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The function

if different from the Exponential function or the Sine function because this function is not defined for all values (its domain is not the whole real line), then it has no sense to say that a polynomial approaches the function for all values of x or that the power series converges for all values of x.

We can calculate the Taylor's series at x=0 easily, using Newton's Binomial Theorem, but the function is not defined when x is smaller than -1.

Then our interest is to study what happens when x is greater or equal to -1.

"In the interval (-1, +1) the parabolas approach the original curve more and more as the order increases; but to the right of x = 1 they deviate from it increasingly, now above, now below, in a striking way." (Felix Klein)

We call this interval (-1, +1) 'circle of convergence' of the power series. It is a typical behavior that a power series converges inside the circle of convergence and diverges outside. We understand better the use of the word 'circle' when we go to the Complex Plane.

Taylor polynomials: Square root. Circle of convergence | matematicasVisuales

It is interesting to study what happens at the 'border' points. At the point x = -1, the branch of the original curve which appears in the drawing ends at a vertical tangent, "all the parabolas extends beyond this point but approach the original curve more and more at x = -1, by becoming ever steeper". At the point x = +1, symmetrical to x = -1, the parabolas approach the original curve more and more closely too.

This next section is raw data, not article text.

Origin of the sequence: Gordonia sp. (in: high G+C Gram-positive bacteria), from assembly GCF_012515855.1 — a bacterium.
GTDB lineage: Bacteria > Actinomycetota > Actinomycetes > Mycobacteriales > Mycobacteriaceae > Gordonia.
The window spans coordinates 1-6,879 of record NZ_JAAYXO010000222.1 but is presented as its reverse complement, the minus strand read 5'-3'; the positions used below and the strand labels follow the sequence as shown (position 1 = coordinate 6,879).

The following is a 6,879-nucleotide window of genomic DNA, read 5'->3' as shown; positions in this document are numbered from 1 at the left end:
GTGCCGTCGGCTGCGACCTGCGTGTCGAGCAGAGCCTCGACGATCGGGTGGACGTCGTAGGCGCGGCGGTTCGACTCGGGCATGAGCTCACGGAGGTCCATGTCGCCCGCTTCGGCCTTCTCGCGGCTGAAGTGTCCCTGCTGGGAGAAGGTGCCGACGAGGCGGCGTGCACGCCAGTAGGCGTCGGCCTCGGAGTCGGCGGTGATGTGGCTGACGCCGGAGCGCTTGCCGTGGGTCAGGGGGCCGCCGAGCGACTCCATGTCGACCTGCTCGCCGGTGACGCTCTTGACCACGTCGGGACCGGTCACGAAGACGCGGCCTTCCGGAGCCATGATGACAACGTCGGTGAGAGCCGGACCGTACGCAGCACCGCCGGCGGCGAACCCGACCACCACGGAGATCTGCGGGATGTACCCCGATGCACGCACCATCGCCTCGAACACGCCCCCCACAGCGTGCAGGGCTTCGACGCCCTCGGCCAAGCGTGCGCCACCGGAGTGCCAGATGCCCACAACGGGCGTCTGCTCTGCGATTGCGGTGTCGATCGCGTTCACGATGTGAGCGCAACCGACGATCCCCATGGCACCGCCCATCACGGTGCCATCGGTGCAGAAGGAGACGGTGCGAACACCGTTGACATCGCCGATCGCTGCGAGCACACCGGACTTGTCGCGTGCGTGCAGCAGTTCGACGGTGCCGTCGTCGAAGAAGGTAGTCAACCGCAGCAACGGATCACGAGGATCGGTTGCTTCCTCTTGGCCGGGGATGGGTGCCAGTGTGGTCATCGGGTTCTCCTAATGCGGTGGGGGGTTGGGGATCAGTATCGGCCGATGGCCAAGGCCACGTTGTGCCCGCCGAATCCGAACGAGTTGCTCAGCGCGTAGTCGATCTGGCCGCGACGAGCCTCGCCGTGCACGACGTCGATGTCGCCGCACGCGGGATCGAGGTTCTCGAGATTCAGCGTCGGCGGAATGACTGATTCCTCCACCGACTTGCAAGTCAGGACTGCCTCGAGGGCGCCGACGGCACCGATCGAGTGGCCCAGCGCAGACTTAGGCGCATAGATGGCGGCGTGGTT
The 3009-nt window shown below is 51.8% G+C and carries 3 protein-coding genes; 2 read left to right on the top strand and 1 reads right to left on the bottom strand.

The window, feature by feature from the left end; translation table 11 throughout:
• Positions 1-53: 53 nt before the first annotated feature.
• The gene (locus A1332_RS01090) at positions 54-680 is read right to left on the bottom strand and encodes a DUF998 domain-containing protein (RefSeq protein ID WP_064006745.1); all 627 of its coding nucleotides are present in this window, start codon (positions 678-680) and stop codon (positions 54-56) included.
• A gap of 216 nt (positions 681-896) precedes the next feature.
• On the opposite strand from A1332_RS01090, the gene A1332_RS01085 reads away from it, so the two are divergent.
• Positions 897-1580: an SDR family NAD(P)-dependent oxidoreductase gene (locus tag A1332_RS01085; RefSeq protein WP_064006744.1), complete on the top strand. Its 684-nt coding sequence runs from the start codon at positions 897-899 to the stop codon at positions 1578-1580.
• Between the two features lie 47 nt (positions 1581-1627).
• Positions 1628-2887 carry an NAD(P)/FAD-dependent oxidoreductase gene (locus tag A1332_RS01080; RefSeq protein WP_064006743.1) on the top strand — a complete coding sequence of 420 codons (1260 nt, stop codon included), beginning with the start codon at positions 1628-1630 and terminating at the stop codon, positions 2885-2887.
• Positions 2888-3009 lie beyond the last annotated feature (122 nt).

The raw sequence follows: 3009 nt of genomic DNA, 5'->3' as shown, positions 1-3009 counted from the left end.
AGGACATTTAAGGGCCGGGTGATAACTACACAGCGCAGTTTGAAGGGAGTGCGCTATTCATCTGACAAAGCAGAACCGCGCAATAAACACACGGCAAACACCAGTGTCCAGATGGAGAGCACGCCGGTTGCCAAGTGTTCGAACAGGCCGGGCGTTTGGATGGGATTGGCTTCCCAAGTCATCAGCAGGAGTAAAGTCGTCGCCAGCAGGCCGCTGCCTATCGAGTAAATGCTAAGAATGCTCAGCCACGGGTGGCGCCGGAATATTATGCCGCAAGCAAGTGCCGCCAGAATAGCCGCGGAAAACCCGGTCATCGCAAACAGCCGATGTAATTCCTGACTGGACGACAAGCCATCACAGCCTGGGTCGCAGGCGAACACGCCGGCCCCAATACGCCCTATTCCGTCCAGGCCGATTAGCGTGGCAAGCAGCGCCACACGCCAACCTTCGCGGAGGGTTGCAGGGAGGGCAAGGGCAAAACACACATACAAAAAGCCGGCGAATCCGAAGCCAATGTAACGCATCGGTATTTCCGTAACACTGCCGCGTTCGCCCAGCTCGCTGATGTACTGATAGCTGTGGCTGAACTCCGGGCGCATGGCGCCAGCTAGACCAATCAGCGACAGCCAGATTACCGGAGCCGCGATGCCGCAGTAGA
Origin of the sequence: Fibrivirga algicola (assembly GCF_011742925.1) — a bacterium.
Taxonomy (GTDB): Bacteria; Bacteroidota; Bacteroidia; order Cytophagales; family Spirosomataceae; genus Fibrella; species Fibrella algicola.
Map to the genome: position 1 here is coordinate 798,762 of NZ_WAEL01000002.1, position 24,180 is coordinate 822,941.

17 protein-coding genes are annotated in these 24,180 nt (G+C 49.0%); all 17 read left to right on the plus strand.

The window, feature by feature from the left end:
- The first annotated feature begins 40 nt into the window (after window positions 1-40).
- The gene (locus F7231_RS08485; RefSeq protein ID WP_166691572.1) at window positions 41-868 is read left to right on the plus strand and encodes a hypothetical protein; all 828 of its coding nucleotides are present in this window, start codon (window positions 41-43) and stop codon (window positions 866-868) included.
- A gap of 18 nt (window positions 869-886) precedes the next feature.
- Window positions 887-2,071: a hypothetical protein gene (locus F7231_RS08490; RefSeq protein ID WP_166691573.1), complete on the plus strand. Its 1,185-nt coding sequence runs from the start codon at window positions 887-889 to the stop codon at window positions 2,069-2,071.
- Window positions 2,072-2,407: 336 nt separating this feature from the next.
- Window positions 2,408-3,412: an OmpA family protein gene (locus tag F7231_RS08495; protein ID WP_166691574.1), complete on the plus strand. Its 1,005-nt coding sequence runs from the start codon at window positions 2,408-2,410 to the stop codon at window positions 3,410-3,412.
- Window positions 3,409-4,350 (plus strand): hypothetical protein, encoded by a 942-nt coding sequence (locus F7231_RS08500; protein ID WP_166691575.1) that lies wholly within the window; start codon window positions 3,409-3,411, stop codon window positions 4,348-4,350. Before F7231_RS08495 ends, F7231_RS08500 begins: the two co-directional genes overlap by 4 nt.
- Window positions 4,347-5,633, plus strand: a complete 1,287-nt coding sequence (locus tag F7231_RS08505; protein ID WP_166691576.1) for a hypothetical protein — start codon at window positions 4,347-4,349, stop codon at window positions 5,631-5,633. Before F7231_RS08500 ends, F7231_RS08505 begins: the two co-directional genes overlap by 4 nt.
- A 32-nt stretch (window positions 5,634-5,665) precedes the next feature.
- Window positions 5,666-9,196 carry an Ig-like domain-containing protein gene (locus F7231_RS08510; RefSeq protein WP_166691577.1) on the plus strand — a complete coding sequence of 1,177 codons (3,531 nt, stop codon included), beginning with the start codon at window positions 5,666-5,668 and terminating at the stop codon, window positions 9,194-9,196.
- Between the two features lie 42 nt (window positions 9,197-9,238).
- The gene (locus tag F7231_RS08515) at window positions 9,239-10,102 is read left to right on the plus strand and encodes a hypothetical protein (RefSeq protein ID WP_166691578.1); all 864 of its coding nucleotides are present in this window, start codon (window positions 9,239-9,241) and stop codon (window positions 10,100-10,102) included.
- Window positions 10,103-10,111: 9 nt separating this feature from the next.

Taylor polynomials: Square root. At x = 1 | matematicasVisuales

We can see what happens with some functions with singularities, for example, Taylor polynomials (4): Rational function 1."

REFERENCES

Felix Klein - Elementary Mathematics from an Advanced Standpoint. Arithmetic, Algebra, Analysis (pags. 223-228) - Dover Publications

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Taylor polynomials (4): Rational function 1
The function has a singularity at -1. Taylor polynomials about the origin approximates the function between -1 and 1.

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Taylor polynomials (2): Sine function
By increasing the degree, Taylor polynomial approximates the sine function more and more.

MORE LINKS

Taylor polynomials (5): Rational function 2
The function has a singularity at -1. Taylor polynomials about the origin approximates the function between -1 and 1.
Taylor polynomials (6): Rational function with two real singularities
This function has two real singularities at -1 and 1. Taylor polynomials approximate the function in an interval centered at the center of the series. Its radius is the distance to the nearest singularity.
Taylor polynomials (7): Rational function without real singularities
This is a continuos function and has no real singularities. However, the Taylor series approximates the function only in an interval. To understand this behavior we should consider a complex function.
Mercator and Euler: Logarithm Function
Mercator published his famous series for the Logarithm Function in 1668. Euler discovered a practical series to calculate.
Taylor polynomials (1): Exponential function
By increasing the degree, Taylor polynomial approximates the exponential function more and more.
Multifunctions: Powers with fractional exponent
The usual definition of a function is restrictive. We may broaden the definition of a function to allow f(z) to have many differente values for a single value of z. In this case f is called a many-valued function or a multifunction.
Polynomial functions and derivative (1): Linear functions
The derivative of a lineal function is a constant function.
Polynomial functions and derivative (2): Quadratic functions
The derivative of a quadratic function is a linear function, it is to say, a straight line.
Polynomial functions and derivative (3): Cubic functions
The derivative of a cubic function is a quadratic function, a parabola.
Polynomial functions and derivative (4): Lagrange polynomials (General polynomial functions)
Lagrange polynomials are polynomials that pases through n given points. We use Lagrange polynomials to explore a general polynomial function and its derivative.